Ten LloydsPharmacy branches in Greater Manchester are piloting the new AMPLIPHY service

LloydsPharmacy is piloting a new service that offers extra help and personalised support to mental health patients.

Ten branches of the chain in Greater Manchester are piloting the new AMPLIPHY service that provides personalised support to people who have been newly prescribed a medicine for depression or anxiety, or those who experienced a recent prescription change.

The programme is funded and designed by researchers from NIHR Greater Manchester Patient Safety Translational Research Centre, a partnership between the University of Manchester and Salford Royal.

It focuses on the ability of patients to lead the direction of support they receive.

Professor Darren Ashcroft, Deputy Director of the NIHR Greater Manchester PSTRC, said: “The NIHR Greater Manchester PSTRC focuses on improving patient safety across four themes which include Medication Safety and Mental Health. AMPLIPHY covers two of these areas and we believe it has the potential to make a difference to patients, by providing enhanced support for their care in the community”.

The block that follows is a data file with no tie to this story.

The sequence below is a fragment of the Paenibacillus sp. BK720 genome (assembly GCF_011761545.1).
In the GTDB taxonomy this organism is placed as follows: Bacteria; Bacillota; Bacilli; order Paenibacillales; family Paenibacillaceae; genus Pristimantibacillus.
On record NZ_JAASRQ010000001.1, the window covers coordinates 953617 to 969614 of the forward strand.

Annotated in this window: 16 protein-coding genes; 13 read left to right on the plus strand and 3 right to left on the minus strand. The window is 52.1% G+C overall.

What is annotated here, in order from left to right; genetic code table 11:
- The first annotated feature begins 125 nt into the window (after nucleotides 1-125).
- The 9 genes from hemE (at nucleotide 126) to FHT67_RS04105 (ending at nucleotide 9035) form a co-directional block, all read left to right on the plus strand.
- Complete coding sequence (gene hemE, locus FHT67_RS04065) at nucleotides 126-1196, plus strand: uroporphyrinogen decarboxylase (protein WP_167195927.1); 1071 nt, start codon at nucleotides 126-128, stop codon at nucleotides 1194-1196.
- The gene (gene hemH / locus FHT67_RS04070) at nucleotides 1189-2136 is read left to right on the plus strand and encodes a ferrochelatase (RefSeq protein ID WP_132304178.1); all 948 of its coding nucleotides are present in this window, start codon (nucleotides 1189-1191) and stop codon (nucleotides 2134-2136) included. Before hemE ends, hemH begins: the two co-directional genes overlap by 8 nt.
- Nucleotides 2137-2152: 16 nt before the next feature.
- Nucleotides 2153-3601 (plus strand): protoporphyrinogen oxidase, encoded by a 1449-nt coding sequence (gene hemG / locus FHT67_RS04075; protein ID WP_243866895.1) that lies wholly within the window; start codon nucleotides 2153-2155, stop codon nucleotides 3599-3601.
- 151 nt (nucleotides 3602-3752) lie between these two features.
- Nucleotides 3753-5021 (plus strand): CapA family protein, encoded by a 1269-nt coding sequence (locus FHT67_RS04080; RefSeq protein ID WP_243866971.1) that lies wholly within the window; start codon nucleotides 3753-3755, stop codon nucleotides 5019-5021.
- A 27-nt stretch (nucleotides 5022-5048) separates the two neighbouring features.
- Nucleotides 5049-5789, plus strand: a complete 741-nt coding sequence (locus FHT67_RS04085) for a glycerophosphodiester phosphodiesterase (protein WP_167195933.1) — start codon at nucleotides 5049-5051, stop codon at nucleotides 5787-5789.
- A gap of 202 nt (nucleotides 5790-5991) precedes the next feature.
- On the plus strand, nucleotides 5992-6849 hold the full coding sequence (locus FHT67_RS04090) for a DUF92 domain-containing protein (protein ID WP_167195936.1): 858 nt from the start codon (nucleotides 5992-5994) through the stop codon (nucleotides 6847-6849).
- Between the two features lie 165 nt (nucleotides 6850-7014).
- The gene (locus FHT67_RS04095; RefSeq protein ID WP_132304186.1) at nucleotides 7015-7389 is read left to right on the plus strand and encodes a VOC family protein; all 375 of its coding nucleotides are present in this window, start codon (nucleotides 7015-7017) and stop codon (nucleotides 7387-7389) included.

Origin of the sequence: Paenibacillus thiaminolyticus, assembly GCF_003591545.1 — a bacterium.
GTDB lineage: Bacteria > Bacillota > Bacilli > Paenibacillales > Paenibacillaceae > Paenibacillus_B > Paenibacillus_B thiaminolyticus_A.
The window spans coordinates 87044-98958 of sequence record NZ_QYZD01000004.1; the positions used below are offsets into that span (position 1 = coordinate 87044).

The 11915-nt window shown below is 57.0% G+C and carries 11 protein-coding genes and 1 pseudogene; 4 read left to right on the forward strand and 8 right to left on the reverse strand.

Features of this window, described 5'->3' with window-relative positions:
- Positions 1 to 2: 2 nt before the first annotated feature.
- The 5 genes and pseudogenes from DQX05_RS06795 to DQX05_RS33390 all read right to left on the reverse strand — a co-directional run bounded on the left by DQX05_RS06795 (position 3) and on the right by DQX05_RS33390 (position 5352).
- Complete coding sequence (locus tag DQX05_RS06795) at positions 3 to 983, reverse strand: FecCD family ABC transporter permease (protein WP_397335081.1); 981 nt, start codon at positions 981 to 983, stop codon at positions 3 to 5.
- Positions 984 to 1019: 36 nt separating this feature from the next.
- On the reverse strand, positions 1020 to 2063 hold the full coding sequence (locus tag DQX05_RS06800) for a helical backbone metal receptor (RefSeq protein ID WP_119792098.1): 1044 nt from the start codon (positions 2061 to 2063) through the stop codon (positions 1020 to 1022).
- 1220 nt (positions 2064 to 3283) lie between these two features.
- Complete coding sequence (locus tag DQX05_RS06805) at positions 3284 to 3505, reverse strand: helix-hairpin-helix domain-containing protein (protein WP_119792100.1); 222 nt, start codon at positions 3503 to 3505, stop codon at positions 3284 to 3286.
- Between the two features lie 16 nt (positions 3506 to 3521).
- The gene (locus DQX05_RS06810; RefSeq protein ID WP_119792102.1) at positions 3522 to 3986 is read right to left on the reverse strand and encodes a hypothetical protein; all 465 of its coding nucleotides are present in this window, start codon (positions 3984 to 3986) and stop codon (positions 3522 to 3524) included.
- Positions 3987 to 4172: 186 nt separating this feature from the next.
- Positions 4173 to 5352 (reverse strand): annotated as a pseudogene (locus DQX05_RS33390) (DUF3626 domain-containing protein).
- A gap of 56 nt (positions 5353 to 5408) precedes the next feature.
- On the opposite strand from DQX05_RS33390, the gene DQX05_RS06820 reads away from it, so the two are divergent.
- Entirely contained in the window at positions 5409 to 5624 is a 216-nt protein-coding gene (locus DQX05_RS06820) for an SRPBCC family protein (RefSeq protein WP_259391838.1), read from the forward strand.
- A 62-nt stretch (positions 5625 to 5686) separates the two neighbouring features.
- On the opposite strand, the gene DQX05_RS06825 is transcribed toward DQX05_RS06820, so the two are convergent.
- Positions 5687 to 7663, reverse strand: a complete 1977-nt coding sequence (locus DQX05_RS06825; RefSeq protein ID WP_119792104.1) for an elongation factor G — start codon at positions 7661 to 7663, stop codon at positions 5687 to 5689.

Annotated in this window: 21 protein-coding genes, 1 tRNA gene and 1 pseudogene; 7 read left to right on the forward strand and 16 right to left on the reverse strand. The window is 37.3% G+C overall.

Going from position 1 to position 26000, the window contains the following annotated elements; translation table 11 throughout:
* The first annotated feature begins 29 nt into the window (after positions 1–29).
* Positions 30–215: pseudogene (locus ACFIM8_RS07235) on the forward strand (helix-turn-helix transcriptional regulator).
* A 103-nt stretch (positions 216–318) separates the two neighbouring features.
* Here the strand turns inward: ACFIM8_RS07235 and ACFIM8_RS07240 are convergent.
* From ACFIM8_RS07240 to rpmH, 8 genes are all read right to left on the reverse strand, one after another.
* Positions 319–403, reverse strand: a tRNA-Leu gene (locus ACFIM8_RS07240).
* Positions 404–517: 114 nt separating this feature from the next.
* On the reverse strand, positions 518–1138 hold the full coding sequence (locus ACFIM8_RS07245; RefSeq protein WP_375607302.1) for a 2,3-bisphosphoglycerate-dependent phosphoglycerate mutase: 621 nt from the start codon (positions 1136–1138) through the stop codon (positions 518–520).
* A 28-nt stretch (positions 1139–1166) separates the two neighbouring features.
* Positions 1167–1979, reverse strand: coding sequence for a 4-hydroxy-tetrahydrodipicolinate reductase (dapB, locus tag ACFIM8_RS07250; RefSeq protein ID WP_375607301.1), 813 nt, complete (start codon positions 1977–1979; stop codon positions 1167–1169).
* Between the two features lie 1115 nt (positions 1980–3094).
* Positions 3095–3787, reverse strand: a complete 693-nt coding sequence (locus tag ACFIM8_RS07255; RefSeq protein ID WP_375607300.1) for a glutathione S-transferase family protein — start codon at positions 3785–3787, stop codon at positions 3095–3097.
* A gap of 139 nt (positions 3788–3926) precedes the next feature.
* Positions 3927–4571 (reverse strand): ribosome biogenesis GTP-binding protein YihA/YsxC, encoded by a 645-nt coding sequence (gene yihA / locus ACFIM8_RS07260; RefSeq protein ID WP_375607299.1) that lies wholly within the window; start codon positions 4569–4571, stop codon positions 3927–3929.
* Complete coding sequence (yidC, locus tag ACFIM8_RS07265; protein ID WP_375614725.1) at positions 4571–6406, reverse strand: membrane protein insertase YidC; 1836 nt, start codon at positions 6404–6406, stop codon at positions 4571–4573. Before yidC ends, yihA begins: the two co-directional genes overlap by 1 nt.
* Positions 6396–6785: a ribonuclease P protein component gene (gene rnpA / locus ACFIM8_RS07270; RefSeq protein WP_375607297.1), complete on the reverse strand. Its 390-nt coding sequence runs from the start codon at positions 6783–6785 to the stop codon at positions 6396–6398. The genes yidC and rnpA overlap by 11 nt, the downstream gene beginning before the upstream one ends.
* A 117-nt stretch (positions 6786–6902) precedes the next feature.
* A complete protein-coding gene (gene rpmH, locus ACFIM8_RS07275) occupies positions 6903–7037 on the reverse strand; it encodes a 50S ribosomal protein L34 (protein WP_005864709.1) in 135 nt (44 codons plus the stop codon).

As part of the service, a pharmacist will discuss the medication with the patient during the initial consultation including how to deal with potential side effects. This will follow a second meeting seven to 14 days, and then a every time the patient picks up a prescription in the first three months of treatment.

The aim is to recruit 12 people into the service in each of the 10 pharmacies, generating a sample group of at least 100 patients.

“We’re excited to be involved in a partnership that is helping to improve the lives of people living with mental health conditions,” said Gary Pickering, Professional Support Manager at McKesson UK.

“Pharmacists see patients regularly and already offer advice on medications. They are ideally placed to provide support and counselling for mental health patients and to help make sure their treatment is as effective as possible. It’s essential that we use this pilot as an opportunity to listen and to learn so we can find out what people want and expect from their interactions with pharmacists,” he added.

The pilot is set to run until April 2020 and its impact will be evaluated before a decision is made on the next steps.

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